Associate Professor of Music, University of Minnesota
February 4, 2015
1:15pm - 2:45pm
Hoffmann Room, Adolphus Busch Hall
In Carmina Burana, the most performed work in the classical repertoire, Carl Orff found inspiration in Nazi aesthetics, during the same months as he produced music for the dance school he had co-founded, to accompany 6,000 youths dancing at the opening of the 1936 Olympics. Painter's paper explores the sudden popularity of Carmina Burana from October 1940 until Goebbels closed public performance spaces in August 1944: 24 productions in large cities, 9 productions at minor venues.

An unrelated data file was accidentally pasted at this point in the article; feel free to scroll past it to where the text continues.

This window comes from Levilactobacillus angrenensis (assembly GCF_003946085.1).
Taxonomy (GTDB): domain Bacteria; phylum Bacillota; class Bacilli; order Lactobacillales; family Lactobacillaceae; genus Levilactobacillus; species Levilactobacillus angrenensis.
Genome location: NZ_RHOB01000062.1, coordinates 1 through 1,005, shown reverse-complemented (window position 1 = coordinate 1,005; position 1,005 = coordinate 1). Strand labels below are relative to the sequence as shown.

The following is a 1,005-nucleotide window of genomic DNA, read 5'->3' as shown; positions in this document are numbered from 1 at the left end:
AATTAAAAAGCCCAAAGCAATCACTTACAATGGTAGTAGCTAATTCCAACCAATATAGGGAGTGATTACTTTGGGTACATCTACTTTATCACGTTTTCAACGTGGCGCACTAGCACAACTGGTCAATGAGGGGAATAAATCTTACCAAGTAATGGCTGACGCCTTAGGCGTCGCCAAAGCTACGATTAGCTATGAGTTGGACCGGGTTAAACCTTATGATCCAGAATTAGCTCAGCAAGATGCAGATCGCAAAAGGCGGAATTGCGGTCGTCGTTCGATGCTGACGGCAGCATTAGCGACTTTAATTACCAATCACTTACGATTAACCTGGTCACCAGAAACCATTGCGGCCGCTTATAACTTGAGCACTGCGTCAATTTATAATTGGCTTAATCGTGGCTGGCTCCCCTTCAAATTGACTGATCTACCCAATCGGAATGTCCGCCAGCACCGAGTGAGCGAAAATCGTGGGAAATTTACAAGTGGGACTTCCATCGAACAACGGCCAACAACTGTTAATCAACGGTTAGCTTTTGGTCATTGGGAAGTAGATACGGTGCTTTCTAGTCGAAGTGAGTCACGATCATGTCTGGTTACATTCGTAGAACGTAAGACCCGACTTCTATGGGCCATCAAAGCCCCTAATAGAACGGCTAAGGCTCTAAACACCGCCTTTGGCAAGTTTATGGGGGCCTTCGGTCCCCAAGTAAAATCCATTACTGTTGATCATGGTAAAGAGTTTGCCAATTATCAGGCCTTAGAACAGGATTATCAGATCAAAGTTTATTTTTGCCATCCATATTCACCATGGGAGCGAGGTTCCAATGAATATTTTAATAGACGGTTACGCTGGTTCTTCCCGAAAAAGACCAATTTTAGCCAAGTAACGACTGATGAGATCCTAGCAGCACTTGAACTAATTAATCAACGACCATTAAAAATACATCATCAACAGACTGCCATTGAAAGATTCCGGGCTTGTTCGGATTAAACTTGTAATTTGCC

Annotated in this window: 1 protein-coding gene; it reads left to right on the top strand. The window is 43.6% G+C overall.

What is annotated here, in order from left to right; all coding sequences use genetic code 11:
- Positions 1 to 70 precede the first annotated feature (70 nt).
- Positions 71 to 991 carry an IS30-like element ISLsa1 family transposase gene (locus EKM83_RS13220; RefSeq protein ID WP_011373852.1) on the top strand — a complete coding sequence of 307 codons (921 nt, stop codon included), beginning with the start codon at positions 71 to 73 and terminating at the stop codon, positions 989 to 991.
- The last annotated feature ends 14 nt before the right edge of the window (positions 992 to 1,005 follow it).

Brevity, percussive scoring, and optional staging made Carmina Burana a practical choice, especially after 1942, when major opera houses faced requirements to stage two post-1933 works per ten new productions. Also, the potent mix of dark fate—in the celebrated framing choruses “O Fortuna!”—with driving optimism through the remaining numbers, was deemed useful for audiences in the wake of allied bombing. Painter focuses on a Darmstadt “farm” production only weeks after the Fall of Stalingrad; and performances that followed major air raids: Hannover, Cologne, and Munich.